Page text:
Newspaper article The Canadian Press

Medical Pot Company Plugs Web Security Flaw but Privacy Concerns Persist

Newspaper article The Canadian Press

Medical Pot Company Plugs Web Security Flaw but Privacy Concerns Persist

Article excerpt

Medical pot company plugs web security flaw

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TORONTO - A prominent Canadian medical marijuana company took weeks to fix a website security weakness that could have allowed hackers to access a patient's sensitive information.

In an interview this week, the chief technology officer of Namaste Technologies said the changes were made late last month ahead of plans to roll out a complete reworking of the flawed application, which had been put in place in January.

The vulnerability allowed anyone to confirm whether a particular email address was registered with Namaste. More significantly, the website allowed an unlimited number of password attempts instead of locking a user out after three failed log-ins as is usually done.

"We've basically removed the ability to perform brute force attacks -- made it more difficult, really," Chad Agate, the chief technology officer of the Toronto-based company, said. "We do work to resolve those technical issues."

Medical marijuana websites typically request personal information that goes well beyond name, address, age and a copy of photo ID. Some require physical information such as height and weight, along with answers to questions such as whether the applicant has suffered from schizophrenia and what medications they take.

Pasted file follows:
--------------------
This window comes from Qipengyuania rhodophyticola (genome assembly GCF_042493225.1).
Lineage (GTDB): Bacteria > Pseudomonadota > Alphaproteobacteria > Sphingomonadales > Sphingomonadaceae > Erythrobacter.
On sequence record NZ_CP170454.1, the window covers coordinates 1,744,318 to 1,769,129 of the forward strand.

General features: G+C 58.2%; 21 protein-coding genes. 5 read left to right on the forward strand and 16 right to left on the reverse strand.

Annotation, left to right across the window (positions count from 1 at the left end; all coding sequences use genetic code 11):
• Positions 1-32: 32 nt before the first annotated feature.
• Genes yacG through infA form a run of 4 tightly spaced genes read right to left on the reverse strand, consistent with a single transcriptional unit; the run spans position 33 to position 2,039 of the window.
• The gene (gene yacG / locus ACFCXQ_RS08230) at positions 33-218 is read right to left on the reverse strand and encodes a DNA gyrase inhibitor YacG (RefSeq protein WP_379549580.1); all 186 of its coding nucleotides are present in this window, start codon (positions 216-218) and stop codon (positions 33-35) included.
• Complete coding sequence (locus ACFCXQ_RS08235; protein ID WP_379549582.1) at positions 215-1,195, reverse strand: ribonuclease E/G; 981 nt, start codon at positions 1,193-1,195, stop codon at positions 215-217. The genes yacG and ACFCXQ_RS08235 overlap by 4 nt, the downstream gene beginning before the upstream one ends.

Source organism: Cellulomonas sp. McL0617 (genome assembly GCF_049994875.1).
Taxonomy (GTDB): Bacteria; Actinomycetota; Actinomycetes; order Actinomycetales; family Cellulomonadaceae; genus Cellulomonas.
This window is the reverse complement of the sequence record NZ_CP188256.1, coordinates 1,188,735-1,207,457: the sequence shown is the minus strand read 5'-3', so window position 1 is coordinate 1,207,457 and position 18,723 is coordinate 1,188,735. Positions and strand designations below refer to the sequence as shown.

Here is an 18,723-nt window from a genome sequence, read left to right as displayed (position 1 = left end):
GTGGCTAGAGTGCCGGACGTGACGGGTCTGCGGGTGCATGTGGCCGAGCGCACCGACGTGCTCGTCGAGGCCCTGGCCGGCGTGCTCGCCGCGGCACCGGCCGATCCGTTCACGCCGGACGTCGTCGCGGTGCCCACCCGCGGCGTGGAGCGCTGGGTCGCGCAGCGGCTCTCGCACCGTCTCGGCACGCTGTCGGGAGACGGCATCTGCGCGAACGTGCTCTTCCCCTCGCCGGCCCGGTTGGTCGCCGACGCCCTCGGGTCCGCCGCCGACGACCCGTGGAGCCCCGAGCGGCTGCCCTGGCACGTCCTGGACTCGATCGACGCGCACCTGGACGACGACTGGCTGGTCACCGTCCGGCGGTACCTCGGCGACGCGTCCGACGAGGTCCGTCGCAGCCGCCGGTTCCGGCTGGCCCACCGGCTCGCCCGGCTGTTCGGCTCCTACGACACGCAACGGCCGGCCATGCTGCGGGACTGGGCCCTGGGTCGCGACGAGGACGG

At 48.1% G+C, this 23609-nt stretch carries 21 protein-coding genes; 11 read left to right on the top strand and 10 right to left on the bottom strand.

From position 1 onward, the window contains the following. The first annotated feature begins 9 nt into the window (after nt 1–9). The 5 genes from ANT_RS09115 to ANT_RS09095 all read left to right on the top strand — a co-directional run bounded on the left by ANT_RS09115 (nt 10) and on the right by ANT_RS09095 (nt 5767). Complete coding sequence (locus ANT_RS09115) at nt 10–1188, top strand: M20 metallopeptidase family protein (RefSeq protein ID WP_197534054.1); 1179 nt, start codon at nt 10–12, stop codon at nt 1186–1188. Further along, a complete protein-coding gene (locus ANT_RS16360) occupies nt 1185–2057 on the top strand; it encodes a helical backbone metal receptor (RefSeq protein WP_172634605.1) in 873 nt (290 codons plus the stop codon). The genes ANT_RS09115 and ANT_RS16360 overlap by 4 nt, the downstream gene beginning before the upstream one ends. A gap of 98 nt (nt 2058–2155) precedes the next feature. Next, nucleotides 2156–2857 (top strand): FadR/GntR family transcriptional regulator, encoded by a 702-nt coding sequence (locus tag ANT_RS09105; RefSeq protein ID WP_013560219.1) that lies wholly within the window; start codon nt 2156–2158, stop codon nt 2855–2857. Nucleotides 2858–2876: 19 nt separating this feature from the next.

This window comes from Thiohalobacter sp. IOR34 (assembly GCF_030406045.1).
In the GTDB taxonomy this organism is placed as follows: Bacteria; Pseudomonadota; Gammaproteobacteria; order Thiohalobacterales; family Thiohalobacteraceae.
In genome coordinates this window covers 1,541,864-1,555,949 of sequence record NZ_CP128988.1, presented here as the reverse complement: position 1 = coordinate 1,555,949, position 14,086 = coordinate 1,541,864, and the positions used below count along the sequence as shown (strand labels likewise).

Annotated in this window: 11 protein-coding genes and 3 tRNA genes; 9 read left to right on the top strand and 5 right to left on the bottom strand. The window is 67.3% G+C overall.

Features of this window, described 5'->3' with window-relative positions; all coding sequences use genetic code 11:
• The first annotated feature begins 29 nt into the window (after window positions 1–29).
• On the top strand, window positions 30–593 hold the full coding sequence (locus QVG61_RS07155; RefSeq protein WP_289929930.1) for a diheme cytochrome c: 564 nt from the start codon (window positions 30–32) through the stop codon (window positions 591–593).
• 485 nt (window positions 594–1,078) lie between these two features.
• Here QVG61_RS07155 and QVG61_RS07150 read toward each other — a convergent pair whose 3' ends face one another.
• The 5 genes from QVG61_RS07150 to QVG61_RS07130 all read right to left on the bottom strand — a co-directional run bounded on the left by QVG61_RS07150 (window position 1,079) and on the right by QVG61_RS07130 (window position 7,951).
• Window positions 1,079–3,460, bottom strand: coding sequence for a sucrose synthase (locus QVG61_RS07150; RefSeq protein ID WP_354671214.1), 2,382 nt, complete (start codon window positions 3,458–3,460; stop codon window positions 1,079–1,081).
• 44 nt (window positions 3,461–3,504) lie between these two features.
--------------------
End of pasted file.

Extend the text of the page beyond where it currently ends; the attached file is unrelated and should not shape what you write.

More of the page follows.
The patched Namaste program, which now returns a "obfuscated" generic message in terms of user names and locks out a user after three failed log-ins, was implemented weeks after a user alerted the company to the problem and The Canadian Press began asking questions about the issue.

Kurtis Cicalo, an Ottawa-based website developer and consultant, said a sophisticated hacker could have accessed a Namaste user's account in seconds.

While there is no evidence intruders did in fact obtain or misuse users' medical data, Cicalo said the security flaw was not unique to Namaste, which among other things bills itself as operator of the largest global cannabis e-commerce platform.

"My worry is that these sites have been active for months and although I'd like to believe I'm the first person to notice such obvious security flaws, I have to think I'm not, Cicalo said. …

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